War of the Poses: Beijing calls America’s bluff

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Apart from prohibiting the use of Huawei technology by US law enforcement agencies, US President Donald Trump went a step further by banning US firms from dealing with the Chinese telecoms giant. At the heart of that ban was a stipulation that US technology could not be sold to the world’s biggest maker of network equipment and second-largest smartphone manufacturer.

Huawei has continued to operate, and still makes brilliant smartphones, but they are forced to ship without Google’s Play Store. Without the easy access to apps and games, it’s a harder sell for its Android phones despite their good hardware and great cameras.

The Huawei offensive was the biggest early battle of the Great Trumpian Trade War against China – and was the nexus of the standoff between the two economic superpower nations.

Then Trump focussed on the popular social media app TikTok, in no small part because its legions of youngsters inflated the ticket sales to over a million for the US President’s first election rally since Covid-19 struck. This caused him huge public humiliation after less than half of the stadium was actually filled with his supporters.

Last month Trump declared TikTok had 45 days (until 15 September) to find a US buyer or it would be banned. He also banned WeChat, the everything app that is the bedrock of communication and mobile commerce in China.

Given how central WeChat is to doing business, and just about anything, it’s a strategy likely to backfire. A group calling itself US WeChat Users Alliance has already launched a class action law suit because the ban will “severely affect the lives and the work of millions of people in the US”.

TikTok’s Beijing-based owner ByteDance has sued the US government back and its CEO, the recently appointed Disney executive Kevin Mayer, resigned because of this political pressure.

Microsoft has now teamed up, improbably as it sounds, with retail giant Walmart, seemingly to consolidate their offer in the face of another from Oracle, a fierce competitor of Microsoft in the enterprise software market.

Last week Beijing enacted its own version of Trump’s trump card against Huawei – by banning the sale of specific Chinese technology, including artificial intelligence tech, voice recognition and content recommendation analysis.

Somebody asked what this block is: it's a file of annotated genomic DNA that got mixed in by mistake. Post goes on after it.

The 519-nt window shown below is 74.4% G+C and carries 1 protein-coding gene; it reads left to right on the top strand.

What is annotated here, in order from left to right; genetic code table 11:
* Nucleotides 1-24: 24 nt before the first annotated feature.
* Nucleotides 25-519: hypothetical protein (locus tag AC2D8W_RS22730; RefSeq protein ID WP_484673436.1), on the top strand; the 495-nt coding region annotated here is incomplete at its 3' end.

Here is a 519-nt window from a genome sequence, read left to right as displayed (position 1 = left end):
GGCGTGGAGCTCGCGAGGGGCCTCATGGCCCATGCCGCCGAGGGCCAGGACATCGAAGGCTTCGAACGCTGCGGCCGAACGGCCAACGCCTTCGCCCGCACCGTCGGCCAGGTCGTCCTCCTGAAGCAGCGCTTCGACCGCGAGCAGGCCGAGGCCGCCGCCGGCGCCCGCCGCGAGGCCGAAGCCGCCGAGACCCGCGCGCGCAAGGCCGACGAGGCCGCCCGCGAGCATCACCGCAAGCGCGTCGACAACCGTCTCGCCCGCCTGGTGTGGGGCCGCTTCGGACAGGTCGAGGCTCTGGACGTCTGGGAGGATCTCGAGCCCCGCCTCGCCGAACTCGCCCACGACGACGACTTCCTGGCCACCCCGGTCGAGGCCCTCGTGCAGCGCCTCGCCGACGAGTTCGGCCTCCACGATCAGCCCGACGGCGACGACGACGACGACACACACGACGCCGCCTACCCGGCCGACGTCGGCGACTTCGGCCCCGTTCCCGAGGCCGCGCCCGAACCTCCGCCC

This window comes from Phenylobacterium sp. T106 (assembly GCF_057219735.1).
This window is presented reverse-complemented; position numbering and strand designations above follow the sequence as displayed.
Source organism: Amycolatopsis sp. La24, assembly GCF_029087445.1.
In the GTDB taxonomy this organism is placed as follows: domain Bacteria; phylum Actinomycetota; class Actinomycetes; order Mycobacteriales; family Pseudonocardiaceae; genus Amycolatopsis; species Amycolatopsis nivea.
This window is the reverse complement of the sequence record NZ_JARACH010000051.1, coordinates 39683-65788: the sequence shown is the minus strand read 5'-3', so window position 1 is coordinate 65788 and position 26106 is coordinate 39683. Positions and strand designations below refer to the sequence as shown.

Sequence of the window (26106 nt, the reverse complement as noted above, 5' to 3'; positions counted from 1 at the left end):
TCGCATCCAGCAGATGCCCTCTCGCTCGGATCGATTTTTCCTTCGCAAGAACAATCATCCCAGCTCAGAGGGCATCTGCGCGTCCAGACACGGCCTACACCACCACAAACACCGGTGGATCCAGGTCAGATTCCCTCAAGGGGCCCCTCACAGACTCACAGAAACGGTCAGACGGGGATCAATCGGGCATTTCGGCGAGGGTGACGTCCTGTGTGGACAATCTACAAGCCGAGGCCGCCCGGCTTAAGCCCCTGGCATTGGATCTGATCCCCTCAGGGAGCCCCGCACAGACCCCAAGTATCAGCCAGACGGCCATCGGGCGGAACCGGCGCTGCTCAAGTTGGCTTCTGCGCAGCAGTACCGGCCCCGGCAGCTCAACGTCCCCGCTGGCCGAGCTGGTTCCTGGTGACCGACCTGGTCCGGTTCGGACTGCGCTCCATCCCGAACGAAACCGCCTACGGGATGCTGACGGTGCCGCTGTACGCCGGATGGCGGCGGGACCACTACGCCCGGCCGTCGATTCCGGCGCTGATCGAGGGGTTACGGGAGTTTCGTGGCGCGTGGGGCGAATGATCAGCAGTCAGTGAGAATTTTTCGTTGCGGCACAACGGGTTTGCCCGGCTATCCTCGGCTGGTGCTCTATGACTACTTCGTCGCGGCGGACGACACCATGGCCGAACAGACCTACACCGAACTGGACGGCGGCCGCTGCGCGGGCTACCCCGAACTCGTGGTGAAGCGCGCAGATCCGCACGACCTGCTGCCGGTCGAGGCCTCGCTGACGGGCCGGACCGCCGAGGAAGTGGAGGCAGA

Such algorithms are the heart of a viral-inducing video chat app like TikTok. If ByteDance can’t sell the underlying AI technology that makes its app so popular, it would be like buying a fancy new car without the engine that drove it to the showroom.

It’s a very clever strategic move, which Bloomberg described as: “China just called Trump’s bluff on TikTok”. That it’s a deeply ironic counter attack using Trump’s own stratagem is almost like geopolitical satire.

And given that it’s two months away from what is looking like a keenly contested US election, it does seem like a backfire on this trade dispute might have a knock-on effect for Trump’s re-election efforts. No wonder he extended the 45-day sale deadline for TikTok last month to 90 days.

But Beijing has called his bluff. Grab your popcorn.

This article first appeared in the Financial Mail.

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About Author

Toby Shapshak is editor-in-chief and publisher of Stuff, a Forbes contributor and a Financial Mail columnist. He has been writing about technology and the internet for 20 years and his TED Global talk on innovation in Africa has over 1,5-million views. He has written about Africa's tech and start-up ecosystem for Forbes, CNN and The Guardian in London. He was named in GQ's top 30 men in media and the Mail & Guardian newspaper's influential young South Africans. He has been featured in the New York Times. GQ said he "has become the most high-profile technology journalist in the country" while the M&G wrote: "Toby Shapshak is all things tech... he reigns supreme as the major talking head for everything and anything tech."

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